How to Make an Iron-On Transfer Using an Image Printed with a Toner Printer or Copier

A quick, easy (and cheap!) way to create an iron-on transfer is to use an image printed on a toner printer or copier. Learn how I did it with no special supplies.

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Peeling off the paper to reveal the image.

Back in May, my quilt guild challenged its members to sew name tags to wear to meetings. I was all on board since I appreciate the members who wear name tags because we only meet once a month and I’ve only been attending for about a year and a half now. (I still feel like I don’t know everyone!)

I didn’t know exactly how to put my name to fabric. My handwriting isn’t fancy and embroidery would require extra needlework I didn’t have time for. Alas, buried in the depths of my memory was a 5th grade project my mom helped me with, where we ironed a photocopied image onto a piece of fabric. While I can’t remember the specific requirements of the project, we had to create something about a book we just read (and, no, I can’t remember what book it was). I decided to embroider the image used at the beginning of each chapter onto fabric and then (with a lot of my mom’s help) make it into a pillow. I don’t even know why, but the technique for creating an iron transfer has stuck with me.

Here’s what we did: we simply photocopied the image from the book. We enlarged it and darkened it, too. The more toner the better. Then, my mom ironed the image onto fabric. Voilà! I then had an outline to follow as I embroidered. I’m pretty sure this pillow no longer exists, so while my classmates and teacher seemed impressed, I question my 5th grade handiwork.

It was with that knowledge, that I started on my name tag. I first pulled up Microsoft PowerPoint, because it seems like the most “designy” program in the Microsoft Office suite. I wrote out my name (and my nickname—I wasn’t sure what I’d want fellow quilters to call me). Then, I searched the “Help” section for mirroring text. Instructions for that quickly popped up and I followed them. It’s here I’ll note that you have to mirror the image if it matters, as it does with text. Because you ultimately flip the printout over and iron it to the fabric. I made a couple of sizes to see which I liked best and then printed the sheet using the darkest setting I could. Remember, more toner creates a darker transfer.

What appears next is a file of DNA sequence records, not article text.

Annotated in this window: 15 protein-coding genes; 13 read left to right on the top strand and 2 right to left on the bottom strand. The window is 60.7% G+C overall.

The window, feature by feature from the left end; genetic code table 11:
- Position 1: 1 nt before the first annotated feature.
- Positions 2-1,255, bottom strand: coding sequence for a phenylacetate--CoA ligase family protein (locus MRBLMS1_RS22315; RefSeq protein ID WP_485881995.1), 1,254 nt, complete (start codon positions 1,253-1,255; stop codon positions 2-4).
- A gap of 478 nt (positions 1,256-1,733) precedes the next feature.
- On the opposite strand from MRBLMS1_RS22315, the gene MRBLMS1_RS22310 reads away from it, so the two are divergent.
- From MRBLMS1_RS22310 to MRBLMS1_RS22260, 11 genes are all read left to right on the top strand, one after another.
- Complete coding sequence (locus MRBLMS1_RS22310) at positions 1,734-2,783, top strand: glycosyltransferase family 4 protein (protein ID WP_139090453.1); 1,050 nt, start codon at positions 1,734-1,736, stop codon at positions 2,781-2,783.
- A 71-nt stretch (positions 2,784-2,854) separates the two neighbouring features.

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I mirrored the text (image) and played with the size.

I cut out several pieces of the text and practiced ironing it to 100% cotton muslin. I put my iron on high heat and I pressed really hard. I suggest practicing. And, depending on what you plan on doing with your transfer, you may not need it to be perfect. My plan was to leave the transfer as-is, so I wanted it relatively dark. If I was embroidering it, I wouldn’t have needed it as dark, just dark enough to see where to put my needle and thread.

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Post ironing. The regular ol’ printer paper (no need to buy anything fancy!) curls with the heat.
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Carefully peeling off the paper. As you can see, even though it’s dark, it still has a nice distressed look, which I like.

After transferring my name, I stitched it into a name tag, and put a pin back on it.

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The finished name tag.